News that the national debt has now topped $13 trillion boggles the mind – and the calculator. I recently posted about the idea that numbers this massive can sometimes feel a little bit like “Monopoly Money” and be difficult to grasp. So, that begs the question; how much is $13 trillion?
If you earned $1, every second, every hour of every day, it would take you 412,227 years to earn $13 trillion. And if you had $13 trillion, you could:
- Purchase a $219,000 single-family home for 59,320,730 million American families.
- Purchase 1 year of public college education (median cost) for 1.85 billion students OR pay for 462 million-plus 4-year degrees, assuming costs stay level.
- Purchase 1 year of private college education (median cost) for 494 million students OR pay for 123 million-plus 4-year degrees, assuming costs stay level.
Americans are often criticized for being too consumerist – for spending too much and saving too little. It would help to compare them to the federal government on matters of spending and debt.
First off, the figure looks like this: $13,000,000,000,000.00. That is a long number, with lots of zeroes, but those aren’t good zeroes. Here’s why.
The “personal savings rate” for Americans is very low, anywhere from 3-6 percent in 2009, as similarly reported by the government. Keep in mind that savings rates among Americans were as low as -1.6 percent in 2006, meaning we spent more than we made on an annual basis through credit. The federal government’s savings rate is sub-zero. Even the money set aside for covering future entitlement obligations such as Social Security payments has been spent, with Congress over the years placing IOU’s in the accounts.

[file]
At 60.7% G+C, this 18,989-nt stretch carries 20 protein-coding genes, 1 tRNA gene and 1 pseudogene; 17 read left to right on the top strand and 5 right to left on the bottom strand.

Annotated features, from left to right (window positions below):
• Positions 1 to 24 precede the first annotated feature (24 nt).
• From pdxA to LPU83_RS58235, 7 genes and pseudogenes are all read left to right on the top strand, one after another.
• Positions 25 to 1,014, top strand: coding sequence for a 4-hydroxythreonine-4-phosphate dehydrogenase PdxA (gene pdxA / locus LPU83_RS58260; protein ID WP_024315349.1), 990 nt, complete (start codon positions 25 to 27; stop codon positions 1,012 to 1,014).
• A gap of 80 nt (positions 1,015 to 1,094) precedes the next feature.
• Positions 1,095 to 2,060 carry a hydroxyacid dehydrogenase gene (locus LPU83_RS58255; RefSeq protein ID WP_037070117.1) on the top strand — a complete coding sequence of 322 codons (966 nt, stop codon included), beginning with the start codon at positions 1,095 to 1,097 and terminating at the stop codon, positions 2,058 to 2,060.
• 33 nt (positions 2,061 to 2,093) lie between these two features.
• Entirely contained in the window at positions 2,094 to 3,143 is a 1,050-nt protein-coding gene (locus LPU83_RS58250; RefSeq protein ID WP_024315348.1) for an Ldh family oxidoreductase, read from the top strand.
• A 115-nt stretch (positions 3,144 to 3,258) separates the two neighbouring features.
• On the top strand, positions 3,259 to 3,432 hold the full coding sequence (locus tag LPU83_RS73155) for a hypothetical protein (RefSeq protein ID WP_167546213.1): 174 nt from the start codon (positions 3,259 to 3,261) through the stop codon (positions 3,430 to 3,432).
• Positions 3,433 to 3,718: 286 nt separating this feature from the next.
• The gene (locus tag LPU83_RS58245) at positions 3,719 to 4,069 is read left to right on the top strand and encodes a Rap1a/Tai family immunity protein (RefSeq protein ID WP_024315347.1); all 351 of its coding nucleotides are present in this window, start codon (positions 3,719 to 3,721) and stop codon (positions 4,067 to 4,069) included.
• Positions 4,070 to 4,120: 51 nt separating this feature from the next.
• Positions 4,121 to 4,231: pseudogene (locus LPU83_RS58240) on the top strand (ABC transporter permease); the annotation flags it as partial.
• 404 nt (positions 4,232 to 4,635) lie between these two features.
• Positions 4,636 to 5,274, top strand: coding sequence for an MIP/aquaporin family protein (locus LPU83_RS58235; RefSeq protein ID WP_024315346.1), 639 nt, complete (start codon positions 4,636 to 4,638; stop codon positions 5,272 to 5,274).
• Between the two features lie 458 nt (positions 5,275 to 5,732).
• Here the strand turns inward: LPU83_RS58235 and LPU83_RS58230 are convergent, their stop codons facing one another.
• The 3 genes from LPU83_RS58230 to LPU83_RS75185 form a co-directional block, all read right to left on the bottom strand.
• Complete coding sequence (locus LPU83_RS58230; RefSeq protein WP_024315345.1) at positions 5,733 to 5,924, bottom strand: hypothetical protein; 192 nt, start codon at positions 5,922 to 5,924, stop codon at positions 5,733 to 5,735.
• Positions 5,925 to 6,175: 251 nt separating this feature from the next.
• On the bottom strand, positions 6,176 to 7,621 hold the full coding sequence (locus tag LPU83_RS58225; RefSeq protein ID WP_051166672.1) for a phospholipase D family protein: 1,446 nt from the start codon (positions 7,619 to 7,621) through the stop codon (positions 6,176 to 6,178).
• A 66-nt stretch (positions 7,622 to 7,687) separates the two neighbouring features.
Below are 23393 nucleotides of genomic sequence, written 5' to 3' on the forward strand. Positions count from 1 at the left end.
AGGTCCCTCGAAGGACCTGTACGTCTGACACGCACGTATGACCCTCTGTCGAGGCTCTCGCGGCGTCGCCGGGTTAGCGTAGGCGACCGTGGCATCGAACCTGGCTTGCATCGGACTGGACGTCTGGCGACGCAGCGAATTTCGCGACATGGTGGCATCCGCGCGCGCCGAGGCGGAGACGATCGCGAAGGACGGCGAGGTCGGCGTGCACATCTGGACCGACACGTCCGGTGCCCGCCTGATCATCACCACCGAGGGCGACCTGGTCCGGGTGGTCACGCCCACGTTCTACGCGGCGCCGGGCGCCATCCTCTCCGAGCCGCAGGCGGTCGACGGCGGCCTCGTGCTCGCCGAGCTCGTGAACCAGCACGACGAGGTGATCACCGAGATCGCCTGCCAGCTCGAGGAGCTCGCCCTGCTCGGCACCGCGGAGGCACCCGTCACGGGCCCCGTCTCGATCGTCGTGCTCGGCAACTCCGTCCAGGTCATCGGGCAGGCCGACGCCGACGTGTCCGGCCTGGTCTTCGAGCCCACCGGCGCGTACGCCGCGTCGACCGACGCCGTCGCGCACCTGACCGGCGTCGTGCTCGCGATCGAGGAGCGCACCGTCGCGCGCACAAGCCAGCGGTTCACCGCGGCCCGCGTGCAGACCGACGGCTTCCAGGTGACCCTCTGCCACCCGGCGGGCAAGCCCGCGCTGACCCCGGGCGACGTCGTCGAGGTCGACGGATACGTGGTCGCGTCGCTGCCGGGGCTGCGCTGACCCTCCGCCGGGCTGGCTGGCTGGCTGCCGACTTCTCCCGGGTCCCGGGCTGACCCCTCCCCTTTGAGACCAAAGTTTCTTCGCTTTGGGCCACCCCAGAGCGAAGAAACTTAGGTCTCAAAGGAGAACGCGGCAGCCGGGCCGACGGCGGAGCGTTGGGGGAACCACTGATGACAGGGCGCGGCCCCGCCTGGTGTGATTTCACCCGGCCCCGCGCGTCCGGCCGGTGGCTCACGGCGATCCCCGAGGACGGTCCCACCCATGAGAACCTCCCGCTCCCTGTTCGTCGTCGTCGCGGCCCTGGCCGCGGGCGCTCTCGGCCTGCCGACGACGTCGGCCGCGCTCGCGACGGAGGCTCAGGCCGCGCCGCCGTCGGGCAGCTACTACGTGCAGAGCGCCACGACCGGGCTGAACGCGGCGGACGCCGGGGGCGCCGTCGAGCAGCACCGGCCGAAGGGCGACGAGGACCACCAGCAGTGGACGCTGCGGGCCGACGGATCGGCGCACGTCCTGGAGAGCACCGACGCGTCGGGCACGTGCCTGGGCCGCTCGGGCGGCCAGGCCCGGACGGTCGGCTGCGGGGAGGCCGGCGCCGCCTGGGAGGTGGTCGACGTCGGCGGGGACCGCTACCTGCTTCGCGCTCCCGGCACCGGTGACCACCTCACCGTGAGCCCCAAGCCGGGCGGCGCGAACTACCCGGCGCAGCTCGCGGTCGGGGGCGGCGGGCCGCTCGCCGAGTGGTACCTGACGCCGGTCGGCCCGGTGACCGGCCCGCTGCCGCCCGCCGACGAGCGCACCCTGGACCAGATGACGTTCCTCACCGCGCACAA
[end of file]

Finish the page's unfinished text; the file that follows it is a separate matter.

Total U.S. consumer debt as of March of this year – that’s credit cards, car loans and other consumer debt except mortgages – was $2.45 trillion, according to the Federal Reserve. The national debt is more than five times larger than that. According to CreditCards.com, the average American household with credit card debt owes $15,788 on their credit card balances. That’s too high for many Americans, but it is small when compared to the average American’s share of the national debt.
If we divide $13 trillion by the population of the United States, now greater than 309.3 million people, we come up with $42,022. That equals the share of the debt burden that Congress has placed on every American citizen. At $42,022 per person, the $13 trillion national debt is now larger than Americans’ per capita income in the last year: $39,138.
If the government took every dollar that every person in America will earn this year and used it to pay off the national debt, that would still leave in excess of $800 billion in debt. Obviously, mandating that all Americans go on a year-long fast is absurd. But consider the notion that even if every penny of our Income in 2010 were set aside for paying down the debt, there would an $800 billion shortfall. In terms we hear often related to mortgages in America, we are essentially “upside-down” on our future.
Come back Wednesday for what we’ll need to do to fix the situation.